Every so often, the common law method and the role of appeal courts in our legal system combine to produce an outcome that is both unsatisfying and unsettling. The High Court’s decision in Bywater Investments and Hua Wang is a good example. It may turn out to be momentous, or it may turn out to be an obscure oddity. At this stage, it is hard to tell.

The case revolved around a simple question: were companies incorporated offshore nevertheless resident for tax purposes because their ‘central management and control’ was located in Australia? The judge at first instance said this was a question of fact, he made findings about what the facts were, and he concluded the facts demonstrated that the ‘central management and control’ of each company was in Sydney. The Full Court said they saw nothing amiss in the judgment and the High Court took the same position.

But because of the way appeal courts operate, the High Court did not actually rule on what ‘central management control’ means; rather they simply agreed that the first judge had not made a mistake in deciding what the test was or in applying it. And in the common law system, judges decide just the issue that is before them and on the facts as found; they don’t (usually) speculate on other matters or give a view on what the answer would have been if the facts had been different.

And that is the problem trying to plumb the depths of these cases. The judge made findings of fact that the, ‘real business was conducted from Sydney …’ and everything else was ‘a crooked pantomime’: ‘the role of [the apparent director] was fake,’ his actions may even have amounted to ‘a sham’ and the evidence he gave to deny this was dismissed as lies. Perhaps not surprisingly, the judge found the company ‘had its place of central management and control in Sydney … and nowhere else.’ But unhappily this doesn’t tell us much about a less egregious world where the facts are different. The High Court reminds us the issue to be answered is a question of fact, and ‘each case [including this one] depends on its own facts and circumstances …’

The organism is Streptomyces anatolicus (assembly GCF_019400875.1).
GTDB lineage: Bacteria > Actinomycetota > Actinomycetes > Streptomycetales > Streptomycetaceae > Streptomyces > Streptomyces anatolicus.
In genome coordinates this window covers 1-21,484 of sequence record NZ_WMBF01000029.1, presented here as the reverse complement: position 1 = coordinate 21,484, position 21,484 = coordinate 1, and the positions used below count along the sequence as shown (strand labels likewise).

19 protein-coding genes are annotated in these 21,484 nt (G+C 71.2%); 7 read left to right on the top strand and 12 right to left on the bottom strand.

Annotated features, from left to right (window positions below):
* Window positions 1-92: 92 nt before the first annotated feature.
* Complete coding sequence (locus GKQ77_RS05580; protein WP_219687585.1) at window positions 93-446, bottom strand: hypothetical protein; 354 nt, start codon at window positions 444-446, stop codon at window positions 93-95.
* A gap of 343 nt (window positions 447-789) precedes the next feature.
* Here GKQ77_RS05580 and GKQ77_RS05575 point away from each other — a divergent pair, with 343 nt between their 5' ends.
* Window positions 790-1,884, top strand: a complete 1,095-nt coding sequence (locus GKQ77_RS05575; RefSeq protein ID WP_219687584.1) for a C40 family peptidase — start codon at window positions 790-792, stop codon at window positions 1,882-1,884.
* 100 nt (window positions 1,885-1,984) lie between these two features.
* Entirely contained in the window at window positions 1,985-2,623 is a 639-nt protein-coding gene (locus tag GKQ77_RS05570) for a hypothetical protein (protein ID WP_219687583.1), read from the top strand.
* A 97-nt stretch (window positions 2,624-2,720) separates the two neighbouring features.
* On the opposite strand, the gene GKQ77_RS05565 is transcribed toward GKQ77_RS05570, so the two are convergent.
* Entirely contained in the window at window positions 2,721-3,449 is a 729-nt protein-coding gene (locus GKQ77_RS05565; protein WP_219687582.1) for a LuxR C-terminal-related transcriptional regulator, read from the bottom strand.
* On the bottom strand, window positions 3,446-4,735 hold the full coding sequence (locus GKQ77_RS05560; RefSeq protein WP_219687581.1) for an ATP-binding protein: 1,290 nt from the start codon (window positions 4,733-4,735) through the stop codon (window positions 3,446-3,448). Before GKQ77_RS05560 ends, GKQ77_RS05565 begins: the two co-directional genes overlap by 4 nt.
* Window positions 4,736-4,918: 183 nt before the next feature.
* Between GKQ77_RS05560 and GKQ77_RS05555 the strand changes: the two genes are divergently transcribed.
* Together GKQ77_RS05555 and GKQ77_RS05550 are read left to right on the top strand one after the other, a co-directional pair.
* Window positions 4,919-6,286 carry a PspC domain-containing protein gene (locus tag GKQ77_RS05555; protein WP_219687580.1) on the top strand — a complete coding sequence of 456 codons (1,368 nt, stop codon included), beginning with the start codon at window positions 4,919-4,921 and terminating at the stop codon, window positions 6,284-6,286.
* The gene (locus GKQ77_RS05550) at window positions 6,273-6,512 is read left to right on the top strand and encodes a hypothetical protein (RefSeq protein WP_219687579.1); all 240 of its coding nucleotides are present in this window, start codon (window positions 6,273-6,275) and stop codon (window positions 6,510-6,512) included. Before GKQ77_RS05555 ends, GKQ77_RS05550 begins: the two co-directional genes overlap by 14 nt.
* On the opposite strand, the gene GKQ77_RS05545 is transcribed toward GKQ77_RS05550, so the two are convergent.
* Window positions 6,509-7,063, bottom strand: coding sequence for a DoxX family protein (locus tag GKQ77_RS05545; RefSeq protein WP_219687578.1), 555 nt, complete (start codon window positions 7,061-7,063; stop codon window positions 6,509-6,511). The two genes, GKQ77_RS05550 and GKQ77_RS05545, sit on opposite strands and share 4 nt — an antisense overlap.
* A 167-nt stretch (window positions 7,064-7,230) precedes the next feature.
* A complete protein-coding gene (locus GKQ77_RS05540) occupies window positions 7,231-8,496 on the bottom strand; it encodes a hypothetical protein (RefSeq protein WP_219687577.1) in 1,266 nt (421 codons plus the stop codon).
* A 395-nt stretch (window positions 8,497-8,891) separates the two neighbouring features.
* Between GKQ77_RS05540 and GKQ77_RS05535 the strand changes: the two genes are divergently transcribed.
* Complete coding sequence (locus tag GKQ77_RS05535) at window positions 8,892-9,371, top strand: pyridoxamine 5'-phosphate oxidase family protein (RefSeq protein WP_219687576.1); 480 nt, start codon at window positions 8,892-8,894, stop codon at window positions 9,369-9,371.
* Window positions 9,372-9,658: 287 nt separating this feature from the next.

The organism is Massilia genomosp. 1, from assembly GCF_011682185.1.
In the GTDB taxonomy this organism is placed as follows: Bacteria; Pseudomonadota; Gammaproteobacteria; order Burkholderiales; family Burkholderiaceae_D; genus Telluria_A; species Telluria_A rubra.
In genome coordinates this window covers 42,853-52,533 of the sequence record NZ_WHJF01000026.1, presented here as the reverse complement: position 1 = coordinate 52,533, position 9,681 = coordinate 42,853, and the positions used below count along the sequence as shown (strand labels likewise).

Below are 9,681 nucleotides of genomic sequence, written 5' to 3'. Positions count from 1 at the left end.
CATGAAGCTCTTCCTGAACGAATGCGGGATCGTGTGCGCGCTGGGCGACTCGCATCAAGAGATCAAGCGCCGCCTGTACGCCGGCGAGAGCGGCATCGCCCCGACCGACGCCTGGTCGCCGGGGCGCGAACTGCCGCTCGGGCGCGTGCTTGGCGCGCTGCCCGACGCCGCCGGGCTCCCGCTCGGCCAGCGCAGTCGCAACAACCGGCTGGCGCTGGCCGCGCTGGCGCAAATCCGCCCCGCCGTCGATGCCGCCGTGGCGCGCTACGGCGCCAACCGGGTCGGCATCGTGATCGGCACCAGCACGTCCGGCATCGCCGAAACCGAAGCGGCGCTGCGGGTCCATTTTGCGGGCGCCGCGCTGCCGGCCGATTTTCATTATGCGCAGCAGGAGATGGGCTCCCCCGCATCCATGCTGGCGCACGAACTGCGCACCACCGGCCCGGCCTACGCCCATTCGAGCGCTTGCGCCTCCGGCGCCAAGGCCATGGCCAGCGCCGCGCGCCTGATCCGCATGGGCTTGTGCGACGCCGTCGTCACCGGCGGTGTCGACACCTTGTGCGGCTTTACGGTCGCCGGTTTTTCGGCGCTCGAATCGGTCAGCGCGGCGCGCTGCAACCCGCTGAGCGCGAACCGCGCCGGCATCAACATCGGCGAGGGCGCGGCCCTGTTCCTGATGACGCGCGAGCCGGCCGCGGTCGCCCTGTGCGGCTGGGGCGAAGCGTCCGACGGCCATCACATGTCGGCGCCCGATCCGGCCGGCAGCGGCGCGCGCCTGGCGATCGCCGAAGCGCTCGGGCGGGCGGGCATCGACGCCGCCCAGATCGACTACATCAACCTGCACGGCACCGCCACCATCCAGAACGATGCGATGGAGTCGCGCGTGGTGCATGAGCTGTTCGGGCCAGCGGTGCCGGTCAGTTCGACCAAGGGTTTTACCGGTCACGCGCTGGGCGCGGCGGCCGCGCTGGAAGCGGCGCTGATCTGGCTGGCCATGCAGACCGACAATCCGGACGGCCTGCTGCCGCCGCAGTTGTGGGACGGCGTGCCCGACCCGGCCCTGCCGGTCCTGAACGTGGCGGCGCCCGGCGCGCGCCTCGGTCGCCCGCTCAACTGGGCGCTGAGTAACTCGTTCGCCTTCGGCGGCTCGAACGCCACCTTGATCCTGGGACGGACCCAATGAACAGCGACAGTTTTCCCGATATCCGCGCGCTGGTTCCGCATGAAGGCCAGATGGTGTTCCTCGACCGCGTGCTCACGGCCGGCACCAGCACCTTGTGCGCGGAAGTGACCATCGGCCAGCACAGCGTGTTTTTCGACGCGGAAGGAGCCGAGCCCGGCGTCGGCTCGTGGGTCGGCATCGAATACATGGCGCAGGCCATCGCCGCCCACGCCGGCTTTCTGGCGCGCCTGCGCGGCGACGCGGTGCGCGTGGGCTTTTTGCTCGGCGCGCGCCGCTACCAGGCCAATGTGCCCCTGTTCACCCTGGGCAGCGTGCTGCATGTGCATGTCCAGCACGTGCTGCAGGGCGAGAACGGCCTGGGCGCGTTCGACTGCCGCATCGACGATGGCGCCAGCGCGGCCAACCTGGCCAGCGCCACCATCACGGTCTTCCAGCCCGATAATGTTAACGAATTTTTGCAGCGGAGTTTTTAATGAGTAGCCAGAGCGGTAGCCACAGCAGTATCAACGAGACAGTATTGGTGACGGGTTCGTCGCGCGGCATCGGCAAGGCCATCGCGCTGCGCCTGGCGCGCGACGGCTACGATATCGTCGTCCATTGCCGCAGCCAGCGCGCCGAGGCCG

The obvious question which the case leaves unanswered is, just how much influence can be exerted from Australia by an Australian parent company, before the offshore subsidiary becomes a resident? The influence of a parent company will usually be extensive and undeniable. Indeed, it was part of the taxpayers’ case that treating these companies as resident would turn on its head 40 years of commercial practice that, ‘the directors of foreign subsidiaries of Australian companies [can and do] act as they were instructed to by their Australian parent companies, without fear that the central management and control of the subsidiaries would thereby be sited in Australia.’

The High Court does not respond to this challenge directly but their language suggests what their approach might be – that what matters is not whether there is a high degree of control coming from Australia, but rather whether the directors of the offshore company take their duties seriously and perform them according to law. The taxpayer argued that tax would become unmanageable if, ‘directors of a foreign subsidiary actually [had to] turn their minds to directions from an outsider and then actually decide whether the directions are proper and appropriate …’ Not only was this dire prediction not heeded, one suspects it is exactly what the High Court is hoping to see in the future.

So whether these cases turn out to be a momentous change for Australian multinationals, or simply an oddity that depends entirely on their own very distinctive facts, remains to be seen. And it will depend on two matters – how expansively the ATO wants to interpret this decision and how willing future Courts are to accept the argument that the test is not principally about control from Australia, but rather about proper governance offshore.